And Julian Hattem reported yesterday at The Hill’s RegWatch Blog that, “A California retailer is recalling thousands of rotisserie chicken products that it warns might be contaminated with a strain of salmonella.

“The Department of Agriculture (USDA) announced late Sunday that a Costco store in South San Francisco, Calif., is recalling nearly 40,000 pounds of chicken to prevent the outbreak from spreading.”

 

Agricultural Economy

An update yesterday at the farmdoc daily blog by University of Illinois Agricultural Economists Darrel Good and Scott Irwin (“Corn Prices Pressured by Both Supply and Demand Factors”) noted in part that, “Corn prices continue the long retreat from the peak of September 2012, declining to the lowest level since late August 2010. The most recent price weakness reflects both supply and demand considerations.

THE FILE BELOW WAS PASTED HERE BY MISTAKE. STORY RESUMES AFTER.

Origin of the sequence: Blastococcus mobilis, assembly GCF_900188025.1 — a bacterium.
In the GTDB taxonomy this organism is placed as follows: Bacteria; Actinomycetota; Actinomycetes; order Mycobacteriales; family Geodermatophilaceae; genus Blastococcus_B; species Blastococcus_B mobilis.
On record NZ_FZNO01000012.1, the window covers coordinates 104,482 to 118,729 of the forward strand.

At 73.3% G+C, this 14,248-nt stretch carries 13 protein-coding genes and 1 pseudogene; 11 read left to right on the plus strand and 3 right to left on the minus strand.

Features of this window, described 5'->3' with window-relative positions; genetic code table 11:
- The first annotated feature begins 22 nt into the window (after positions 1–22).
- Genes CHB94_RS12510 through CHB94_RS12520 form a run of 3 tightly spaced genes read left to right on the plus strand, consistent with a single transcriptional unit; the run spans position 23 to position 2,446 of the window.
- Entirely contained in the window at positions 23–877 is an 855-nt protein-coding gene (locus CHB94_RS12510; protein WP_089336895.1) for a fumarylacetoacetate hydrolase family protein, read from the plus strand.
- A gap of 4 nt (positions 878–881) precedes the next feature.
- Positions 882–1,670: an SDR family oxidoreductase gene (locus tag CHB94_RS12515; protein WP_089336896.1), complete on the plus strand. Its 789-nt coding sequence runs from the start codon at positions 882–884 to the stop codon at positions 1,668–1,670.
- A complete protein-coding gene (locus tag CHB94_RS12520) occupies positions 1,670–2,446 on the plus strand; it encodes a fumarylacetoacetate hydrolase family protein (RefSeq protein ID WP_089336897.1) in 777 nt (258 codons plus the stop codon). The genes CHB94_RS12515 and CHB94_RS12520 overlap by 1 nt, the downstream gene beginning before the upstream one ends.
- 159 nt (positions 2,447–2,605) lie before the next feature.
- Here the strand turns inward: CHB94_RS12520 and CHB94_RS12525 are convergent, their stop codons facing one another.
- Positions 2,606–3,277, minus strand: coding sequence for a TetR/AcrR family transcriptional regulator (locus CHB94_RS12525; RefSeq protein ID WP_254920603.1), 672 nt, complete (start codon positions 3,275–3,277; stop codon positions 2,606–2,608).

“On the supply side, ongoing reports of yields that exceed expectations in many areas suggest that the next USDA forecast of the U.S. average yield will be at least equal and perhaps exceed the September forecast of 155.3 bushels. There is still some uncertainty about the magnitude of harvested acreage that will not be cleared up, at least partially, until the USDA releases the next Crop Production report. Even so, it appears that production will be large enough to result in a sizable build-up in stocks by the end of the current marketing year.